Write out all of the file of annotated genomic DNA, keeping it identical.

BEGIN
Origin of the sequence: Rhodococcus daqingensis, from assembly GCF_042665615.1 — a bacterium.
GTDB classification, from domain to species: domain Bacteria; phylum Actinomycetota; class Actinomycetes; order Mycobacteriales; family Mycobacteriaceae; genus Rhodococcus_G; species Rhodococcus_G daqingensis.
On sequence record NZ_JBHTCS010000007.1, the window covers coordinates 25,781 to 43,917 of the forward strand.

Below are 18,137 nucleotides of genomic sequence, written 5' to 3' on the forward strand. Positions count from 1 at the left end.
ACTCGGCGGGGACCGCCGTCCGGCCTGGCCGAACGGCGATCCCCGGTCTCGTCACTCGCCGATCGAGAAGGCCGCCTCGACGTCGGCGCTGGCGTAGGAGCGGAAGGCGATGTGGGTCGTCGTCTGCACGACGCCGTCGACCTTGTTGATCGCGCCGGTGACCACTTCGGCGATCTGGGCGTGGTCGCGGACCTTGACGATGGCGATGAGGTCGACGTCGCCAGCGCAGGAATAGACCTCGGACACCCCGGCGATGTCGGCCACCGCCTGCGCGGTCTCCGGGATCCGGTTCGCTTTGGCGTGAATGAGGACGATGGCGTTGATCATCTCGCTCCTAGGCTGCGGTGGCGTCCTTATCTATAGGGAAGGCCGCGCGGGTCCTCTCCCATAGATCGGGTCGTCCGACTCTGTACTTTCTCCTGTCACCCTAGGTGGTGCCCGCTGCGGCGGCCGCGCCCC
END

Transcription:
Origin of the sequence: Rhodococcus daqingensis, from assembly GCF_042665615.1 — a bacterium.
GTDB classification, from domain to species: domain Bacteria; phylum Actinomycetota; class Actinomycetes; order Mycobacteriales; family Mycobacteriaceae; genus Rhodococcus_G; species Rhodococcus_G daqingensis.
On sequence record NZ_JBHTCS010000007.1, the window covers coordinates 25,781 to 43,917 of the forward strand.

Below are 18,137 nucleotides of genomic sequence, written 5' to 3' on the forward strand. Positions count from 1 at the left end.
ACTCGGCGGGGACCGCCGTCCGGCCTGGCCGAACGGCGATCCCCGGTCTCGTCACTCGCCGATCGAGAAGGCCGCCTCGACGTCGGCGCTGGCGTAGGAGCGGAAGGCGATGTGGGTCGTCGTCTGCACGACGCCGTCGACCTTGTTGATCGCGCCGGTGACCACTTCGGCGATCTGGGCGTGGTCGCGGACCTTGACGATGGCGATGAGGTCGACGTCGCCAGCGCAGGAATAGACCTCGGACACCCCGGCGATGTCGGCCACCGCCTGCGCGGTCTCCGGGATCCGGTTCGCTTTGGCGTGAATGAGGACGATGGCGTTGATCATCTCGCTCCTAGGCTGCGGTGGCGTCCTTATCTATAGGGAAGGCCGCGCGGGTCCTCTCCCATAGATCGGGTCGTCCGACTCTGTACTTTCTCCTGTCACCCTAGGTGGTGCCCGCTGCGGCGGCCGCGCCCC